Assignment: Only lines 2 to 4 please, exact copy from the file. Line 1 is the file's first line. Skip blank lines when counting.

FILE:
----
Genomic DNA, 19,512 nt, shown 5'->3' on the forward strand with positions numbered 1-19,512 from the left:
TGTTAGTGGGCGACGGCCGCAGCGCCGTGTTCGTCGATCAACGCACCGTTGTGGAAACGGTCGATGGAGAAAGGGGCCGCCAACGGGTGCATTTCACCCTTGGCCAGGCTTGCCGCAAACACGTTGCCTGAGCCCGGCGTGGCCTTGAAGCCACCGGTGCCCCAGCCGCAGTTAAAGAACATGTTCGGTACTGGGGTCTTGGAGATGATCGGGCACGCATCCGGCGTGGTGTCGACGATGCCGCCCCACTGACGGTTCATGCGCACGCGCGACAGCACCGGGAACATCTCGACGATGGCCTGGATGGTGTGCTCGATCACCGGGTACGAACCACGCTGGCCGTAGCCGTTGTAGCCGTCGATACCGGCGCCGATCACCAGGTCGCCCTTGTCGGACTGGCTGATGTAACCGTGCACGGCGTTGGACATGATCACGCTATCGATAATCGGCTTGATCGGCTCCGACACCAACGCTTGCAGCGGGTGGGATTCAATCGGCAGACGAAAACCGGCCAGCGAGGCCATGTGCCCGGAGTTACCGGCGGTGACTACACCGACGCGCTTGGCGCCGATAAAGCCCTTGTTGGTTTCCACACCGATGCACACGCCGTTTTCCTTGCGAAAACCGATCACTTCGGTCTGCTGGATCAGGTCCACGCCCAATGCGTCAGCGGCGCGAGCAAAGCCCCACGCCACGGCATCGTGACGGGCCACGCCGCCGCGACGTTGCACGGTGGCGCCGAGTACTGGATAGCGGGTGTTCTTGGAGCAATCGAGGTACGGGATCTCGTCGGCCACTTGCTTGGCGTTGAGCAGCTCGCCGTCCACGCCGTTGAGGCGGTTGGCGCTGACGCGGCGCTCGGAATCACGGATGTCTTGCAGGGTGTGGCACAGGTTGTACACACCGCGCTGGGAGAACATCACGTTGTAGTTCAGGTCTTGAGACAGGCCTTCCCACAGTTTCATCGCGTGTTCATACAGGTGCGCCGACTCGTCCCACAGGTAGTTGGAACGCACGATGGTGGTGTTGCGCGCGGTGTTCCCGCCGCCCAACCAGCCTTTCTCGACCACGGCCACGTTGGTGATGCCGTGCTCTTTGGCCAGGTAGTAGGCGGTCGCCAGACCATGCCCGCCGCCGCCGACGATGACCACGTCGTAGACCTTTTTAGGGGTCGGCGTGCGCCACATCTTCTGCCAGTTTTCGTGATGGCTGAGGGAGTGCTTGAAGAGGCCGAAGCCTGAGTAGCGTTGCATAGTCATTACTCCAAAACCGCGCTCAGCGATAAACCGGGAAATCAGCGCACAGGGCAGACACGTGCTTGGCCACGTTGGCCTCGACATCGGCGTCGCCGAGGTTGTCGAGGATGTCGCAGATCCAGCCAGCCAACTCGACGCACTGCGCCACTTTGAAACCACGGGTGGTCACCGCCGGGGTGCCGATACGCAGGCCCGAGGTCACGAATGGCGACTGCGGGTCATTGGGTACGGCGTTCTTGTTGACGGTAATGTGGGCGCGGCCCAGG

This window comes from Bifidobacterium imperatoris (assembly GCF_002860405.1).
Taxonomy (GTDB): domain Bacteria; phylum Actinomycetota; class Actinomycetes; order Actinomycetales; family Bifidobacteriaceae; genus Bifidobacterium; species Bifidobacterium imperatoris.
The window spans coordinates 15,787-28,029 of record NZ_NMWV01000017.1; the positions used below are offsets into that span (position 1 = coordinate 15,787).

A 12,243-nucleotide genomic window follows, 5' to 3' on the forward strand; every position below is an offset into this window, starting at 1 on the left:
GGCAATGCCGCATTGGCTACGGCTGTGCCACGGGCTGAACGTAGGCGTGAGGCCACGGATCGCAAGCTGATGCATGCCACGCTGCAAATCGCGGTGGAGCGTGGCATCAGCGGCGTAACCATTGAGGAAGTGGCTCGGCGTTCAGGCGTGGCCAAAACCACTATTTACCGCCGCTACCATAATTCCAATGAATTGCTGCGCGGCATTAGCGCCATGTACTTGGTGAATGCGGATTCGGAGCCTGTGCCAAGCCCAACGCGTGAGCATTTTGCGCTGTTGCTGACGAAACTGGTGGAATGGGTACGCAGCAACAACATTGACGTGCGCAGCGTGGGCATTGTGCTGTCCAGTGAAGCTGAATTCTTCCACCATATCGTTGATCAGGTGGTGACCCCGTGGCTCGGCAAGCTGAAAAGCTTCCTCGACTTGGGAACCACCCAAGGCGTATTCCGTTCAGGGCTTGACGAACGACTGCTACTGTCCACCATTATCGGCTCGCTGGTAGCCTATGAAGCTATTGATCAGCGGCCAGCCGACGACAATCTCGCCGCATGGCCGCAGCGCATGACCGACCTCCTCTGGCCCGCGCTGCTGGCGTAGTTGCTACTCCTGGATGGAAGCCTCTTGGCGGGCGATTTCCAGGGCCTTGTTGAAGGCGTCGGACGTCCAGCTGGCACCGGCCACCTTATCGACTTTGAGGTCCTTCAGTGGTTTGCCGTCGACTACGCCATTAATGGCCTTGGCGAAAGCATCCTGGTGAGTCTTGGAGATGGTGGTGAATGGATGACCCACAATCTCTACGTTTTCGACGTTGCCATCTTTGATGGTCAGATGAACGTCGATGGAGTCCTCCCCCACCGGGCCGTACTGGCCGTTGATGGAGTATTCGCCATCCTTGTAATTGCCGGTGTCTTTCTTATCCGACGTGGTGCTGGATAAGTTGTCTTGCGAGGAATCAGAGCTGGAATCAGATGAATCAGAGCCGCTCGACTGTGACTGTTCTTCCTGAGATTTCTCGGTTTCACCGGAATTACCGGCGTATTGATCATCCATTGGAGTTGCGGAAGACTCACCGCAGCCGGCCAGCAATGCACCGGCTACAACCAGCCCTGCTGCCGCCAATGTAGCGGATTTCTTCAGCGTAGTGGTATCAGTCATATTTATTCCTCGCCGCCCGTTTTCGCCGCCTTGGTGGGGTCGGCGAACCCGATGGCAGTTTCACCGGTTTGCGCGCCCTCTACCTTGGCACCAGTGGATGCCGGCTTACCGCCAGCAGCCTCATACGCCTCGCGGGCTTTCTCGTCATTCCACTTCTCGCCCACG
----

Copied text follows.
TGTTAGTGGGCGACGGCCGCAGCGCCGTGTTCGTCGATCAACGCACCGTTGTGGAAACGGTCGATGGAGAAAGGGGCCGCCAACGGGTGCATTTCACCCTTGGCCAGGCTTGCCGCAAACACGTTGCCTGAGCCCGGCGTGGCCTTGAAGCCACCGGTGCCCCAGCCGCAGTTAAAGAACATGTTCGGTACTGGGGTCTTGGAGATGATCGGGCACGCATCCGGCGTGGTGTCGACGATGCCGCCCCACTGACGGTTCATGCGCACGCGCGACAGCACCGGGAACATCTCGACGATGGCCTGGATGGTGTGCTCGATCACCGGGTACGAACCACGCTGGCCGTAGCCGTTGTAGCCGTCGATACCGGCGCCGATCACCAGGTCGCCCTTGTCGGACTGGCTGATGTAACCGTGCACGGCGTTGGACATGATCACGCTATCGATAATCGGCTTGATCGGCTCCGACACCAACGCTTGCAGCGGGTGGGATTCAATCGGCAGACGAAAACCGGCCAGCGAGGCCATGTGCCCGGAGTTACCGGCGGTGACTACACCGACGCGCTTGGCGCCGATAAAGCCCTTGTTGGTTTCCACACCGATGCACACGCCGTTTTCCTTGCGAAAACCGATCACTTCGGTCTGCTGGATCAGGTCCACGCCCAATGCGTCAGCGGCGCGAGCAAAGCCCCACGCCACGGCATCGTGACGGGCCACGCCGCCGCGACGTTGCACGGTGGCGCCGAGTACTGGATAGCGGGTGTTCTTGGAGCAATCGAGGTACGGGATCTCGTCGGCCACTTGCTTGGCGTTGAGCAGCTCGCCGTCCACGCCGTTGAGGCGGTTGGCGCTGACGCGGCGCTCGGAATCACGGATGTCTTGCAGGGTGTGGCACAGGTTGTACACACCGCGCTGGGAGAACATCACGTTGTAGTTCAGGTCTTGAGACAGGCCTTCCCACAGTTTCATCGCGTGTTCATACAGGTGCGCCGACTCGTCCCACAGGTAGTTGGAACGCACGATGGTGGTGTTGCGCGCGGTGTTCCCGCCGCCCAACCAGCCTTTCTCGACCACGGCCACGTTGGTGATGCCGTGCTCTTTGGCCAGGTAGTAGGCGGTCGCCAGACCATGCCCGCCGCCGCCGACGATGACCACGTCGTAGACCTTTTTAGGGGTCGGCGTGCGCCACATCTTCTGCCAGTTTTCGTGATGGCTGAGGGAGTGCTTGAAGAGGCCGAAGCCTGAGTAGCGTTGCATAGTCATTACTCCAAAACCGCGCTCAGCGATAAACCGGGAAATCAGCGCACAGGGCAGACACGTGCTTGGCCACGTTGGCCTCGACATCGGCGTCGCCGAGGTTGTCGAGGATGTCGCAGATCCAGCCAGCCAACTCGACGCACTGCGCCACTTTGAAACCACGGGTGGTCACCGCCGGGGTGCCGATACGCAGGCCCGAGGTCACGAATGGCGACTGCGGGTCATTGGGTACGGCGTTCTTGTTGACGGTAATGTGGGCGCGGCCCAGG

This window comes from Bifidobacterium imperatoris (assembly GCF_002860405.1).
Taxonomy (GTDB): domain Bacteria; phylum Actinomycetota; class Actinomycetes; order Actinomycetales; family Bifidobacteriaceae; genus Bifidobacterium; species Bifidobacterium imperatoris.